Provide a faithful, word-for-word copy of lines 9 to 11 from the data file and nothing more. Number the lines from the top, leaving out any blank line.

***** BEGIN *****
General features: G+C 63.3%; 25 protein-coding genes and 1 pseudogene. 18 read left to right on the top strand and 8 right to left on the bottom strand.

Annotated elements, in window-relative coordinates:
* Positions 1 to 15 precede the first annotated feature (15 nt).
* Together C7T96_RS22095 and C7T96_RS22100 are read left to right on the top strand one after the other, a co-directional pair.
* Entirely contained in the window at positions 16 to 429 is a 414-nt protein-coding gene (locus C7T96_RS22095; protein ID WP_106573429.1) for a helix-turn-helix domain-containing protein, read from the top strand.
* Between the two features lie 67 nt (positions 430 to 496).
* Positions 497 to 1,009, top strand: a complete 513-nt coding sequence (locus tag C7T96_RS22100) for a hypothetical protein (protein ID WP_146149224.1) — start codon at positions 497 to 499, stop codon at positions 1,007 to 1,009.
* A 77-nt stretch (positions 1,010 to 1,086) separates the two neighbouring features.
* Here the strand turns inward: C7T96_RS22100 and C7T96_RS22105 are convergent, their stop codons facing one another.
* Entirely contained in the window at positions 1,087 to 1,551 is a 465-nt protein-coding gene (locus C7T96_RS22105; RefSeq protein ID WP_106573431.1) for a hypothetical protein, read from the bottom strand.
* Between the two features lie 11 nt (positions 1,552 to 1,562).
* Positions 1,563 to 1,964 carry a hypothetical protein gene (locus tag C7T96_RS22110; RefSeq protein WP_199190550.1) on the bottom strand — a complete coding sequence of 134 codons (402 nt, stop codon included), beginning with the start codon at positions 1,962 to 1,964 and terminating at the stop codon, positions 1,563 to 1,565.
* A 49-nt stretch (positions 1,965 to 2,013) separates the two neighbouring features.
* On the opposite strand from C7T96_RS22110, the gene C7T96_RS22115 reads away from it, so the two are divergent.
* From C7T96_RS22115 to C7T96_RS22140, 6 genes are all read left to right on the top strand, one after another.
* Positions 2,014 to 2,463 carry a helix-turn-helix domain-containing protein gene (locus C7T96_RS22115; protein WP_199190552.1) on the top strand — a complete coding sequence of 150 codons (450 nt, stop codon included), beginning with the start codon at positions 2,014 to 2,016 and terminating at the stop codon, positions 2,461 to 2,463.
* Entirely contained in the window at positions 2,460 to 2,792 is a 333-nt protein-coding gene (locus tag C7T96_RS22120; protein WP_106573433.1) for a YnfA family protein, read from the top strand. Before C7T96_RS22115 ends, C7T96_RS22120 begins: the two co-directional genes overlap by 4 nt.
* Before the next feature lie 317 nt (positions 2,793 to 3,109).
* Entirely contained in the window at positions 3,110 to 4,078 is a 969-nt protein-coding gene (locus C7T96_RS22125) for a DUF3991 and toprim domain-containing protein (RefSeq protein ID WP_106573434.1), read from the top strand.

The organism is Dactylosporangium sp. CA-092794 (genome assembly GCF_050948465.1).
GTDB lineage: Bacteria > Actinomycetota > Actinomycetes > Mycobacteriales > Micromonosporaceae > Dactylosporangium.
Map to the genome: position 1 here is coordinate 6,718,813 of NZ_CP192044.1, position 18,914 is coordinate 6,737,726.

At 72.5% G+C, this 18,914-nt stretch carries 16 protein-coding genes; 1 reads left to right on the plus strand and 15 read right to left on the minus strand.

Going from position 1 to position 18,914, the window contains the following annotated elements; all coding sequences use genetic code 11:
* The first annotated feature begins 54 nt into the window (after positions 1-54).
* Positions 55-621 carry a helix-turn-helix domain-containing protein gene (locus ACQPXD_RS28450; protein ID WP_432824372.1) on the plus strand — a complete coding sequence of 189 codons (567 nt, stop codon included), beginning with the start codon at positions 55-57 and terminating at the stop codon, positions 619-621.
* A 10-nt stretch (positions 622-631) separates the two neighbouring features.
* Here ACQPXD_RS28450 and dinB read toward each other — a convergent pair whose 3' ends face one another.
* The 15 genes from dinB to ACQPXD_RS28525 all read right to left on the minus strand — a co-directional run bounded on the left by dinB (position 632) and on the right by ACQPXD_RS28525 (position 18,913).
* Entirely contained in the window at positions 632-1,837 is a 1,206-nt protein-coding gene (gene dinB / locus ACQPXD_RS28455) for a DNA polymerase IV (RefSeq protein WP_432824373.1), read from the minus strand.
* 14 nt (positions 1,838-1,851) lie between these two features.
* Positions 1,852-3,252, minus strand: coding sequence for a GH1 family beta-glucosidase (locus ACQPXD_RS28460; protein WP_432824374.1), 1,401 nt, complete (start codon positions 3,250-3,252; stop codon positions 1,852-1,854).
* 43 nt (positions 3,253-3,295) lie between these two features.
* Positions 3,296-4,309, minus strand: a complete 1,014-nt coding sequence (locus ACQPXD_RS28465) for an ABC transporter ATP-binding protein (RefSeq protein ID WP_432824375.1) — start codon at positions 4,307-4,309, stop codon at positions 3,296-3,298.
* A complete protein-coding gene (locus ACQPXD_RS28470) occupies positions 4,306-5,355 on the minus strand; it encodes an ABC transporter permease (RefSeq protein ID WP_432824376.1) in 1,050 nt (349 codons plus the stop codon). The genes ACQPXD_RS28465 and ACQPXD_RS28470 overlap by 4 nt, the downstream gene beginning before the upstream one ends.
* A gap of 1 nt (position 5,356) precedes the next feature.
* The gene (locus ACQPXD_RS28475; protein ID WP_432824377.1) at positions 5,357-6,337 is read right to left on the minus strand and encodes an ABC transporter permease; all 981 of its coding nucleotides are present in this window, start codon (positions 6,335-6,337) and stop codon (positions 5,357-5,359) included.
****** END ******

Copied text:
* Here the strand turns inward: C7T96_RS22100 and C7T96_RS22105 are convergent, their stop codons facing one another.
* Entirely contained in the window at positions 1,087 to 1,551 is a 465-nt protein-coding gene (locus C7T96_RS22105; RefSeq protein ID WP_106573431.1) for a hypothetical protein, read from the bottom strand.
* Between the two features lie 11 nt (positions 1,552 to 1,562).